it was araki micke berg araki araki anders zorn all these sexist artists (araki) portraying naked passive women as muses, all rolling around in our awesome slideshow to the sound of the most sleaziest sexist singer of them all: ULF LUNDELL. the song was OH LA LA JAG VILL HA DIG /
OH LA LA I WANT YOU
YES THAT’S RIGHT when the first students entered the school early in the morning they could hear the music and see the flashing lights from faraway. it was like a bomb
I was searching for something that I could take a look at, pick up and say
“Yes, here is it. I’ve found it.”
Something to put on a shelf, inside of glass, something to be fragile and beautiful.
Or maybe heavy and beautiful at the same time. Like rococo is heavy. Or baroque.
Heavy beauty, when something is meant to be admired.
Money and gold. This thing with power.
When I was 8 years old my mother and my grandmother took me to see the exhibition of the famous Russian Fabergé eggs.
This exhibition got stuck in my memory somehow.
I remember the big rooms.
I remember the whiteness of the walls.
I remember the small glass cages where the most delicate, fragile things were put.
I remember my grandmother, my mother and me getting lost in the whiteness and all the beauty.
Like small animals in a bigger picture, circling around.
Then there were the eggs.
They were made of gold, silver, glass and something that almost seemed like air.
They were magical and impossible to touch.
Maybe it is also about this fascination with the exotic.
Beautiful creations, very far away from my reality.
This idea of something up there in the sky, out of reach.
Lately I have developed this fascination with Japan.
I don’t know what started it, maybe it was my friend who is obsessed with Japan.
Maybe it was just to have a fantasy about something.
I think about their delicate manners. I think about their delicate objects.
I see their patterns in design and art and I don’t understand them but I like it.
I look at Hentai porn, anime and all these crazy comic live shows and I am fascinated.
It is this idea of something, of a country, a people.
I construct it in my head.
I feel somehow that it is the same distance from me to Japan as from the jewelry eggs of Fabergé to me through those glass boxes where they were kept.
Gold. I was thinking of all these gold bars, piled up in heaps somewhere.
It is a material like any other.
You can pile it up, stack it, cut it, bend it, shape it.
When I think of gold I see
and something romantic.
I see things that glitter in the dark, I see mysterious sparkling sources.
Like Anselm Kiefer’s gigantic paintings with small outstanding elements that speak to you.
Like the canopy of heaven and the sublime creatures drawn in patterns over a night sky with tiny flickering lights.
It is all very dramatic.
Like the phrase “You remind me of gold”. I would like to use that phrase of someone. I heard it in a poem somewhere and I like it. I would say that out loud and I would mean it.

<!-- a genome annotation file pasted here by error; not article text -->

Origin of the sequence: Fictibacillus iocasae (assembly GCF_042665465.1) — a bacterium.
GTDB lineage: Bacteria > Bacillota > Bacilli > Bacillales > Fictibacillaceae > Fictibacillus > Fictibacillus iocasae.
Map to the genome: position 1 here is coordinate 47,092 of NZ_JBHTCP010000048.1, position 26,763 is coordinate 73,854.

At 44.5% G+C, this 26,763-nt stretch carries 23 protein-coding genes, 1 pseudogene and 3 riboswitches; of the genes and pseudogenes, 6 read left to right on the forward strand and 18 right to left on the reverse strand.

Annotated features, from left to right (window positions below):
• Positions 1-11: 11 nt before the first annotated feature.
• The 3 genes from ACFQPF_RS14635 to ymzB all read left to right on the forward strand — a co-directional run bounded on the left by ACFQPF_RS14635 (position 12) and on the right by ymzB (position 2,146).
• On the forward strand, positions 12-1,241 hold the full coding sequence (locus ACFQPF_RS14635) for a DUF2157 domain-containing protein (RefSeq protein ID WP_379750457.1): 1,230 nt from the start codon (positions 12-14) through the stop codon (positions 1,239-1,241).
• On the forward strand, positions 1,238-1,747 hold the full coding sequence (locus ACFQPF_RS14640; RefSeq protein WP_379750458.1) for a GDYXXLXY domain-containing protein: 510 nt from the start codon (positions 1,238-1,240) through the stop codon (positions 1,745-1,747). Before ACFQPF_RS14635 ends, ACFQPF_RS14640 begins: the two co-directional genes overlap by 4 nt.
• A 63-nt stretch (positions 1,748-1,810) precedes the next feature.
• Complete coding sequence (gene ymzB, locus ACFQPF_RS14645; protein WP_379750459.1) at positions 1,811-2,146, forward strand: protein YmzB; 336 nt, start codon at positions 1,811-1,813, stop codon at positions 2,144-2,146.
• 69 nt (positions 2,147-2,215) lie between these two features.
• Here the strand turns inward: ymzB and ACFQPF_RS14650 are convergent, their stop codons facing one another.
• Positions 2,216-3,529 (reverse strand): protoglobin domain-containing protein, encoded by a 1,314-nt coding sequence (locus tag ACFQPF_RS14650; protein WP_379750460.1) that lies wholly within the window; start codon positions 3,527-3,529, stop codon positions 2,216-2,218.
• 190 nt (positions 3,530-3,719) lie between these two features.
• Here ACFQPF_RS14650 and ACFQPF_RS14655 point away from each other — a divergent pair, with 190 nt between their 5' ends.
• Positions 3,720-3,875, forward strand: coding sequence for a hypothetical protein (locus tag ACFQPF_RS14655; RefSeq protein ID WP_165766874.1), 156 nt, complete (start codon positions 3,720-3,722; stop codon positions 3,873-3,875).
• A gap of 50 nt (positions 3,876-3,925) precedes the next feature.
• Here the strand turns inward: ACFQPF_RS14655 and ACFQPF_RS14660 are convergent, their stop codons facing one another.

“You remind me of gold, you remind me of gold, you remind me of gold”
It is sleezy and dramatic, it is far too romantic, but that’s how I want it to be.
And I guess it’s true that the people I felt love for would in a sense be golden.
After all, gold is just a material like any other and it’s all natural.
It is like this phrase “Eternally Yours”.
I don’t know if I believe in those kinds of words, but in a way I guess I do.
I think I am eternally yours to everyone I ever loved, in a way, and I will never leave them, nor will they leave me, regardless of physical distance or time. That’s how it is with love, I think.
I like small things. Things that don’t speak out too loud, that don’t shout or take place, but keep their integrity. These things intrigue me. They make me want to step up and look closer.
When I think about it I realize now that I have the same preferences for objects as for humans.
I also like black and white photographs, and the slightly worn-out look.
Like there is something forgotten in time, something that is slightly bashed and overlooked. It could be an old suitcase, a forgotten text, a worn-out shirt.
I have a lot of love for these kinds of objects.
Somehow when I look at them it is like they are all speaking to me at the same time,
saying something like
For me sound is something mysterious, because I’m deaf. during my childhood I was fascinated by music cassettes (casette-bandjes). People love these things. For me it was hard to imagine.
Something coming out of the cassette that I couldn’t see. some more interesting elements:
– gold/black – variety volume of lines – symmetrical holes – two hole with teeth – rectangle with round corners – easy to put in pocket – parallel lines–
scale drawing “make invisible visible”
Exploring the possibilities for translating the idea into a product brought me to a new space for viewing the designwork. I fell in love with the PET-foamboard material and thin woods. I could change the shape and lines (movement).
During the translating I solved the technical problems/errors that I couldn’t see in my scale drawing. I had to wear the showmodel glasses in order to solve these problems and find the right shape (nose-holding, hinge and degree angles).
I’m happy with my first design product translation from the (inaudible) cassette-band and I don’t mind wearing it.
Yet again I came back with a book about gold. About golden jewelry this time. It was not my intention to do something with gold again. Gold was one of my tag words, but I preferred to do something else. I had other tags to search for, like “meeting an old lover” “attraction” and “recognition.” So I went searching…. When I saw this golden jewelry book I could not take my eyes of it. I felt so cheap and wrong to take something goldish like again, but I felt really good in the same time. I could call this second journey “the irresistibility of wrong things” or “why we like to do wrong things?”, which sounds like the title of a novel. Interesting question actually. A question where you could have many thoughts about. For myself I didn’t found an answer to it yet.
I really wish that I had a very intelligent reason to chose this book but it is a very banal one I’m afraid.
I found this book in the graphic design section, what felt very familiar because I went to a graphic school before the Rietveld. Seeing those graphic books felt like meeting an old lover.
I picked this book because it had the word “gold” in the title and there was a golden image on the back. I cannot help it, but I am sort of addicted to the color gold. I even named myself Goldish. I feel attracted to gold like mosquitoes to a mosquito lamp.
At the left you can see my own logo. At the right is the image on the cover of the book. There are some agreements between them like the dot. I think that the recognition also made me feel attracted to it.